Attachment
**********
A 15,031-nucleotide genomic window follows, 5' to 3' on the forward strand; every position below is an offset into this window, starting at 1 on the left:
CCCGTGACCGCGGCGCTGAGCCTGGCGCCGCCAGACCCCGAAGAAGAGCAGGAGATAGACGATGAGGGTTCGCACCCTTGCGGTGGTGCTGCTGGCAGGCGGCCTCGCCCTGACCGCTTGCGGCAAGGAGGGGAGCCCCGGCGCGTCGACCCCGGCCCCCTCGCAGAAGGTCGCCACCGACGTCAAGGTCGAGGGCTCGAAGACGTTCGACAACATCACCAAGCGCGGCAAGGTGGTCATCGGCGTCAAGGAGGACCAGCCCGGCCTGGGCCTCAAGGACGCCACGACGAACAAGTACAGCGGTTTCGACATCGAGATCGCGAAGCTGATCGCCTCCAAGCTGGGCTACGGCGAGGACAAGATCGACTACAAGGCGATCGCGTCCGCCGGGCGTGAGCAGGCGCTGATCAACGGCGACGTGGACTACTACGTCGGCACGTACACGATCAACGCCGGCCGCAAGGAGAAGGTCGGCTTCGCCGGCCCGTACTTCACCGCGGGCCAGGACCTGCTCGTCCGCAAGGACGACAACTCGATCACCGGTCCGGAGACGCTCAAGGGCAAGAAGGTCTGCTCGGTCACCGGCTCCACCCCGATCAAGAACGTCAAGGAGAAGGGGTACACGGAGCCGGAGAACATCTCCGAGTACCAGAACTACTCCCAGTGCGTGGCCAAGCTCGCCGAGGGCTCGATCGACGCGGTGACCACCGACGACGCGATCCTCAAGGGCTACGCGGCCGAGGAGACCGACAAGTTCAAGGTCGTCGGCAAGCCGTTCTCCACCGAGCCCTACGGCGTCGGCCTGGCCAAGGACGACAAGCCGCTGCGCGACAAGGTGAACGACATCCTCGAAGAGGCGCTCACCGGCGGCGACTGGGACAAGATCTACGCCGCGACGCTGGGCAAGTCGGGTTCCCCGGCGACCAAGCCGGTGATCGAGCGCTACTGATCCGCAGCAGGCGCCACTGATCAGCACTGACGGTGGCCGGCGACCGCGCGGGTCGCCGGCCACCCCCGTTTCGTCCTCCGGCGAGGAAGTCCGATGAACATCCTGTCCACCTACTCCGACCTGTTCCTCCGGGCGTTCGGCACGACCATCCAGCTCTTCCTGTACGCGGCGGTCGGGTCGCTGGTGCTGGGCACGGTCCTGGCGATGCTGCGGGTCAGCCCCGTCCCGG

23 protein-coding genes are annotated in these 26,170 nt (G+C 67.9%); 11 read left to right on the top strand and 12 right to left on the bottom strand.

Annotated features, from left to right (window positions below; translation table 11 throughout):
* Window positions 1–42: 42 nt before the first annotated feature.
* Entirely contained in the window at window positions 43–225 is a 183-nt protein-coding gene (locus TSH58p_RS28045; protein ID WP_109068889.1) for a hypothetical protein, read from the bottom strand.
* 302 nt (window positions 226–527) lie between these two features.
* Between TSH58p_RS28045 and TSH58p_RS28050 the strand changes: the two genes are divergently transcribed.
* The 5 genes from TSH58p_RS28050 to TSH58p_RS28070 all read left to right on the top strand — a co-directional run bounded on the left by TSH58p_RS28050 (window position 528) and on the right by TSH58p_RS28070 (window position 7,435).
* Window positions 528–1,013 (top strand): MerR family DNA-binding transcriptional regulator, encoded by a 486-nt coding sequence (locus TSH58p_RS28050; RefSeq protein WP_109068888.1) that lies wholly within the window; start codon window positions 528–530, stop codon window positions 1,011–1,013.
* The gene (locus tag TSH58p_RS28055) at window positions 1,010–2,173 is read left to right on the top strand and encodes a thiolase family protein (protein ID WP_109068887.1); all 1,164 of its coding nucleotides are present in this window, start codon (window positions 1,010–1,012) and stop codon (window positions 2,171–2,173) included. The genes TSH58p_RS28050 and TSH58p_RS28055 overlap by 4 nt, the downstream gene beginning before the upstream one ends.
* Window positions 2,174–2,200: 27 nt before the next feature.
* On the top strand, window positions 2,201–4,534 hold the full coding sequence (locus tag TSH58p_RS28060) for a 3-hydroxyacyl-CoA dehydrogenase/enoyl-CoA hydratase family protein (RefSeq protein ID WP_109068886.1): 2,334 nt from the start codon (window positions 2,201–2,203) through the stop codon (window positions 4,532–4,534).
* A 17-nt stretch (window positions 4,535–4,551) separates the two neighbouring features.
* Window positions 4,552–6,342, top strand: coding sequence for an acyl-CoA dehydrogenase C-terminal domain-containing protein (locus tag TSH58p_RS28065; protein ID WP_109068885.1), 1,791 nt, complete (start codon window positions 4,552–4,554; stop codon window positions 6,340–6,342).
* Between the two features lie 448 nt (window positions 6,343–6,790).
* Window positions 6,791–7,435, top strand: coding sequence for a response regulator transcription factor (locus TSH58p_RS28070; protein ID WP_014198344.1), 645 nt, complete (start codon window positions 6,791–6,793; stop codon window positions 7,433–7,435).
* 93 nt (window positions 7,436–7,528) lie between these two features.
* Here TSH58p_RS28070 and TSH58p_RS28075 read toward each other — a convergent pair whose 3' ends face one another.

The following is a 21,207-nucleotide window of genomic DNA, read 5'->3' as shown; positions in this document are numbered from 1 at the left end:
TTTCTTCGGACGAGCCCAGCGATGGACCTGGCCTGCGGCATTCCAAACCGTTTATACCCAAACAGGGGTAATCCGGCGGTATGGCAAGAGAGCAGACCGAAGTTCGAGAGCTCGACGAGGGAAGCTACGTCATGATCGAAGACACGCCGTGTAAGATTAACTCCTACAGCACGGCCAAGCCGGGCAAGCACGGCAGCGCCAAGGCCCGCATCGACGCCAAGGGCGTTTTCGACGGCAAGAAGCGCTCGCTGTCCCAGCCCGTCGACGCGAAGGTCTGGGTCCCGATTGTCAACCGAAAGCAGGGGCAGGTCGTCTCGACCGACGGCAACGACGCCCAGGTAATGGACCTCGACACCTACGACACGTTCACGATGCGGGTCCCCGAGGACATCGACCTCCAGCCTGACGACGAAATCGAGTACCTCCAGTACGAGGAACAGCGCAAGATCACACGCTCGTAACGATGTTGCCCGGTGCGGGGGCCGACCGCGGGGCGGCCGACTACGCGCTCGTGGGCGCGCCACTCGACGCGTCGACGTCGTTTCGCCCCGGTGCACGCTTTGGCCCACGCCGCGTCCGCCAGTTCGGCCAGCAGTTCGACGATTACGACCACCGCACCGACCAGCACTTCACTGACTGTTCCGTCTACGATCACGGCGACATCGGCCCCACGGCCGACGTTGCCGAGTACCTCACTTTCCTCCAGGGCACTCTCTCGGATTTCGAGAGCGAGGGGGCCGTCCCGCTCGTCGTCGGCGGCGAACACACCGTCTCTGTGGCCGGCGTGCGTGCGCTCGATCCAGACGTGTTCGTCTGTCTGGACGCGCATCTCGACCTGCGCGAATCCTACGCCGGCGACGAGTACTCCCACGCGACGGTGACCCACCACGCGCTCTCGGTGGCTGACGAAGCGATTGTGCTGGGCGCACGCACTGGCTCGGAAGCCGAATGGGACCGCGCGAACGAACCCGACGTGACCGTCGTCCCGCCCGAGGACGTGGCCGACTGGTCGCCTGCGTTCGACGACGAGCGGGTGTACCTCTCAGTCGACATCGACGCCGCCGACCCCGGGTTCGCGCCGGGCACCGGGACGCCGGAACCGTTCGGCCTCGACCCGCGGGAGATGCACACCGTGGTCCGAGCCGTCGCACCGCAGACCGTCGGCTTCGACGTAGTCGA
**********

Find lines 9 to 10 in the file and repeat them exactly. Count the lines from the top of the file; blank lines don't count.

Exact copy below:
* The 5 genes from TSH58p_RS28050 to TSH58p_RS28070 all read left to right on the top strand — a co-directional run bounded on the left by TSH58p_RS28050 (window position 528) and on the right by TSH58p_RS28070 (window position 7,435).
* Window positions 528–1,013 (top strand): MerR family DNA-binding transcriptional regulator, encoded by a 486-nt coding sequence (locus TSH58p_RS28050; RefSeq protein WP_109068888.1) that lies wholly within the window; start codon window positions 528–530, stop codon window positions 1,011–1,013.